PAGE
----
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  Femi Osofisan
  Tanure Ojaide
  Brian Chikwava
  Hugh Hodge
  Helon Habila
  Muhammad Jalal A. Hashim
  Ogaga Ifowodo
  Edwin Gaardner
  Harry Garuba
  Toyin Adewale-Gabriel
  Zukiswa Wanner
  Ike Okonta
  Maxim Uzoatu
  George Ngwane
  Ike Anya
  E. E. Sule
  Beverley Nambozo
  Obi Nwakanma
  Matthew Dodwell
  Ikhide Ikheloa
  Afam Akeh
  Femi Oyebode
  Chika Unigwe
  Linda Chase
  Mohamed Bushara
  Wale Okediran
  Niran Ok
  Remi Raji
  Ahmed Maiwada

  Laura King

  Chuma Nwokolo


Tanure Ojaide    


Tanure Ojaide's literary awards include the Commonwealth Poetry Prize (Africa Region,1987), the BBC Arts and Africa Poetry Award (1988) and the All-Africa Okigbo Prize for Poetry (1988 and 1997). His published poetry volumes of poetry include Labyrinths of the Delta (1986), The Eagle's Vision (1987) and The Fate of Vultures (1990). He has also published a memoir, a novel and some criticism.


  Aridon, to you I come again.
Who else go to when suddenly tongue-tied

than the divine dispenser of words and voice?
To the proprietor of the house of words I come.

It’s only you who can imbibe into me
the flowing stream of flavoured words,

it’s only you who know all that can
dip my tongue deep into fresh draughts.

Prematurely I started the song to which
all ears are welcome—the flight needs

more than flair of wings to cross the land
mass threatening death from dehydration.

I still have a craggy mountain to climb
into the clouds to breathe free—

these low lands corrupt with haze and dust,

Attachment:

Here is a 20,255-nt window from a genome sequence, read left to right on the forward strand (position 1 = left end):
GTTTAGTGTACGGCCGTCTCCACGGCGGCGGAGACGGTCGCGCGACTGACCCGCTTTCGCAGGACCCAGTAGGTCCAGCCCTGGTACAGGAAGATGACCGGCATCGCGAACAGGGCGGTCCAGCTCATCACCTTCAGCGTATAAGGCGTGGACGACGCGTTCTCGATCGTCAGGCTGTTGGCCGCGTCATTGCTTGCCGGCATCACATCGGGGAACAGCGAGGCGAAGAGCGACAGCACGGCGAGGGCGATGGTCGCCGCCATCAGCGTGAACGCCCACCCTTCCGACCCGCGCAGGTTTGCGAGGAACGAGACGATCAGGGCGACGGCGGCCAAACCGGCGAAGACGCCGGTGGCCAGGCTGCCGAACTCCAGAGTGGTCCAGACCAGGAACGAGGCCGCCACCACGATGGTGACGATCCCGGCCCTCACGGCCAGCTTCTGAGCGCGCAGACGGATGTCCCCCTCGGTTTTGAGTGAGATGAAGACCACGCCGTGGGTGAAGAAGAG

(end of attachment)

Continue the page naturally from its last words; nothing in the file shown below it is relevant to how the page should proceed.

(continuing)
and I need lungs filled with cool draughts.

The task is started but not done
and mocks my inherited praise-name.

Let no connoisseur mock your stock,
you are dispenser of flavoured words;

let no sectarians deride your devotee;
you cover with lavishing hands.

It’s not enough to get people’s silent attention
but not the voice to shatter it with their applause,

it’s not enough to wear the eagle’s feathers
without soaring to over-fly the iroko’s crown.

To you I come sweating from blockage
to open the airspace for me to ride through

along with winds that carry your breath
from gods to men, from sky to earth.

I need your needle to stab my tongue
into a deluge to swamp the alphabet,

I need your thread to lead me to springs
always running from sweet abundance;

I need your lamp brighter than ever
to show where to go and have my fill.

At the crossroads the mountain looks down on me—
lift me beyond the verbiage of a lost generation.

You who have led me so far, know the way ahead.
You must take me through the entire task.

How will the sugarcane from your nursery
not give out juice? You won’t let it happen.

The road you set me on has come to a river—
let me into your craft for a safe crossing.

You are the Ethiope River that embraces the Atlantic—
no creek can match you in overcoming drought

you who calm the jealous seas and consort with Olokun
and yet set them to riot to free you from strangulating love.

How can the ocean for all the austerity of nowadays
not have corals or lavish the beach with cowries? Never!

The king may be poor, my father says, but
weighed down by costly beads on his neck!

How can the offspring of the parrot
be dumb? It’s unheard of, Aridon.

So, let the full moon appear
and relieve the night of its sadness.

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